Bathala realized that he was ready to create the creatures he wanted with him on earth. He created the vegetation, animals, and the first man and woman. Bathala built a house for them out of the trunk and leaves of the coconut trees. For food, they drank the coconut juice and ate its delicious white meat. Its leaves, they discovered, were great for making mats, hats, and brooms. Its fiber could be used for rope and many other things.

Invocation to Bathala

An ancient Visayan invocation translated by Pacita C. Inocencio-Nievera of the book Philippine Literature: From Ancient Times to the Present by Teofilo del Castillo Y Tuazon and Buenaventura S. Medina Jr.

1. Bathala, origin of the first creatures, Lives in the high mountains; In your two hands Resides the generator- Maniliw, who is a witch. Tall like the trunk Of the coconut; Solid like rock; Voracious like fire; Fierce, more than the mad perverse dog. From your breast The generator Lulid Went forth.

It is he Who does what he likes; Who darkens More than the night- Like the stalk of the Palay; And Sometimes As if by means of rays of light, Shoots the witches like an arrow. Your living among the pygmies. Destroy, oh, those bad characters Of the generator Kamakala.

2. Bathala, thou art, oh, little bird, Adarna! Oh thou, who art nestled in that encumbered home- The abode of hawks and eagles, Descend, we pray thee, to earth, With all thy multicolored feathers And thy silken, feathery tail- Descend! Descend!-to earth. Oh, thou bright-winged, little bird! Celestial gift arth thou, prepared for the earth- Our life’s source, our mother devoted. Verily, thou hast suffered pains in those confines Of mountains craggy and precipitous- Searching for lakes of emerald, now vanished. Ferocious animals Art thine, mother Oh, venerable Mount Kanlaon- The ruler of the people of the mountain.

Original version with Tagalog translation, from Panitikan ng Pilipinas; Binagong Edisyon by Jose Villa Panganiban, Consuelo T. Panganiban, Genovera E. Manalute, Corazon E. Kabigting.

Bathala, pinunuan sang mga una nga mga inanak, Dito mag estar sa mga layog Sa anang alima na tagsa Si amay Maniliw nga tamaw nga, Malayog anay sang puno ka niug, Mabakod angay sa bantiling, Kag masupong angay sa kalayo, Mabangis labi a madal nga Bany-aga nga ayam. Sa amang kilid lumsit. Si ama Lulid Amo; Siya ang mag sumunod Kon tunay sa boot niya, Nga mag bulit labing Kagab-ihon mapilong…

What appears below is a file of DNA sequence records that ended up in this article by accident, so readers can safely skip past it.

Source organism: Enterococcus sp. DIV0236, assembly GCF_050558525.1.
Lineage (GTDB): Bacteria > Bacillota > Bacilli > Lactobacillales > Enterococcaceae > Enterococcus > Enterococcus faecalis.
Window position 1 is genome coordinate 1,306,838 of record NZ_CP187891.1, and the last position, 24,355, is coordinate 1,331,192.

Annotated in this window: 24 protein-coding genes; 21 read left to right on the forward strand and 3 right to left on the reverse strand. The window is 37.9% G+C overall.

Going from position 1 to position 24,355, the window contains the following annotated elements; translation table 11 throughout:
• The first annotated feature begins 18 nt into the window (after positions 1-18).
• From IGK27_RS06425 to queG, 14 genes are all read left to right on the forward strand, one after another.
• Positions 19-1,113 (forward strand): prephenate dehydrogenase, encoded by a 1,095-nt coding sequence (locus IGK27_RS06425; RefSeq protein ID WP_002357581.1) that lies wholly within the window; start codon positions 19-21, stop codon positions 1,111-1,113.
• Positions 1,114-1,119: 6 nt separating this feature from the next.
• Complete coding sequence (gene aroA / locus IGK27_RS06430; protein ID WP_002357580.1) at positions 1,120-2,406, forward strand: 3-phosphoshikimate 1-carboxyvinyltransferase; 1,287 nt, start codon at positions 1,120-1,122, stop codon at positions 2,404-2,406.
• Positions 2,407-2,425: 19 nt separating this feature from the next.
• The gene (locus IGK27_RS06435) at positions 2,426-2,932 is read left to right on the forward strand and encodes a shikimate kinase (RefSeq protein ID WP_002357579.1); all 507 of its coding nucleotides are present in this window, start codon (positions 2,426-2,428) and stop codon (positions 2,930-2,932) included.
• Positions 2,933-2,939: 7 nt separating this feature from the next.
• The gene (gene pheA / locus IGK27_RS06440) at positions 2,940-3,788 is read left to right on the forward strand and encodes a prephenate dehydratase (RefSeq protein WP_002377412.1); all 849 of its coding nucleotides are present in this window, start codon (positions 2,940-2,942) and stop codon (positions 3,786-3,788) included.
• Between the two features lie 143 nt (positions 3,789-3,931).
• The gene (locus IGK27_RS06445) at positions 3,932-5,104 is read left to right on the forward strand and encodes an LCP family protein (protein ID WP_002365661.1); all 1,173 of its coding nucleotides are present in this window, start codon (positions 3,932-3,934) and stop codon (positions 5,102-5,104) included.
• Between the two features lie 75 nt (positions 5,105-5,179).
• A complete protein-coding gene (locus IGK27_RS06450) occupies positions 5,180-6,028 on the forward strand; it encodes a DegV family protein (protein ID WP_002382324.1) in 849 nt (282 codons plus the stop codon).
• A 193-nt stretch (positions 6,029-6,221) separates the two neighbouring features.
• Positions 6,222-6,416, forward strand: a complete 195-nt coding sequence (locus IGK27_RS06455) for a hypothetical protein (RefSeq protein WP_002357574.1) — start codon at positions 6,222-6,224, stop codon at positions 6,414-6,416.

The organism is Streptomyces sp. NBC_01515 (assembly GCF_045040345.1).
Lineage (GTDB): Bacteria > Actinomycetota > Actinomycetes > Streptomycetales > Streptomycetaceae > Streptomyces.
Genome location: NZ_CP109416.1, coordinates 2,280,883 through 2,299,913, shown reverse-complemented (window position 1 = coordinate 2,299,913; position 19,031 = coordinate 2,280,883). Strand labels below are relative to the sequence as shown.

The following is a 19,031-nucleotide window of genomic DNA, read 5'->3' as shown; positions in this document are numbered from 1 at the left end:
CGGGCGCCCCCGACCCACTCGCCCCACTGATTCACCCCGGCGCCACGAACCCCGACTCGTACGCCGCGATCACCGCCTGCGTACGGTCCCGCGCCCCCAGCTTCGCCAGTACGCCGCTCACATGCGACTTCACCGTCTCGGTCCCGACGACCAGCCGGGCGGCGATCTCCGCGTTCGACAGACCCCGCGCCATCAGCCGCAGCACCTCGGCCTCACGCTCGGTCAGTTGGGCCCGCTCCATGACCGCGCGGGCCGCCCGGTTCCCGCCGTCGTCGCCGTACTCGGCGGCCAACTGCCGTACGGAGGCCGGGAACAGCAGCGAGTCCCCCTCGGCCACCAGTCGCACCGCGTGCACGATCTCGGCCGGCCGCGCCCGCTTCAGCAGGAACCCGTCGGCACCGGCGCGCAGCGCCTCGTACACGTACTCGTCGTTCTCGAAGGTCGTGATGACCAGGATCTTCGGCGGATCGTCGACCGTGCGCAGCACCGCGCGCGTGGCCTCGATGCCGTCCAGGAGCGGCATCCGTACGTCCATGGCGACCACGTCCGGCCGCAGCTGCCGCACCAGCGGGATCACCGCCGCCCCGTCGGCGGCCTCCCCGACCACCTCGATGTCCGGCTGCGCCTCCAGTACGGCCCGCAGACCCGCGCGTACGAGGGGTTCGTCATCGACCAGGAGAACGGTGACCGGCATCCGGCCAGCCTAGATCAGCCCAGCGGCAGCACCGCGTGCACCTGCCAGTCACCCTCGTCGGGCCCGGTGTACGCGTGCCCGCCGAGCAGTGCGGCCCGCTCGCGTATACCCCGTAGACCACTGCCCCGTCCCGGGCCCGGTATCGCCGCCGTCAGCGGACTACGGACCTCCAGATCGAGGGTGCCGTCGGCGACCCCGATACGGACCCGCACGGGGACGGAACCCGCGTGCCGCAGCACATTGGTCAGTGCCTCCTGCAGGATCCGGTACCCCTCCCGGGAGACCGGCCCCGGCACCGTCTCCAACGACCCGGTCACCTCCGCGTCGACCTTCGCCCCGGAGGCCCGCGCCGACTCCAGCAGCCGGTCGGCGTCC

Bathalang pinagmulan ng mga unang nilikha, Nakatira ka sa mga bundok Sa kamay mo nakalagay Si Maniliw, na mangkukulam Matayog kang parang puno ng niyog; Matigas na parang bato, Masiklab na parang apoy, Mabangis na higit sa Asong nahihibang. Sa dibdib mo lumabas Ang manlilikhang Lulid Amo; Siya ang nakagagawa At nagbibigay dilim Na higit sa gabi…

In popular culture

Language

The Filipino philosophical expression "Bahala na!" is usually interpreted as a fatalist remark, comparable to "Whatever will be, will be".[1] According to Paraluman S. Aspillera, a writer from the Philippines, the expression and its meaning might have been altered throughout the ages. It might have originally been "Bathala na!" ("As God wills it!")[2], but was changed at one point in time. It might also be uttered when the Filipino has exhausted all possible ways to get out of a difficult situation[3]. A modern fuller version of the phrase is "Bahala na ang Diyos!"

Also, the Tagalog word pamahalaan (government) can be traced from the word Bathala. According to linguistic studies, the word is a result of the full assimilation of the prefix pang- with bathala and the suffix -an. So, the Tagalog term for government actually means "to Lord over" or "to be God's vicar."

Television

In the Philippine television series in GMA Kapuso Network's Mulawin, Bathala was mentioned but never appeared. He is the one who puts Aguiluz and Alwina, the main protagonist of the series, into test. In Encantadia, a spin-off TV series of Mulawin, Bathala, named as Emré in Enchanta (a language in Encantadia), actually appeared in his anthropomorphic form.

In ABS-CBN's, Dyosa, Bathala appeared to Amang Suga, telling him who will give birth to the Takda. Some characters also seek help from Bathala.

References

External links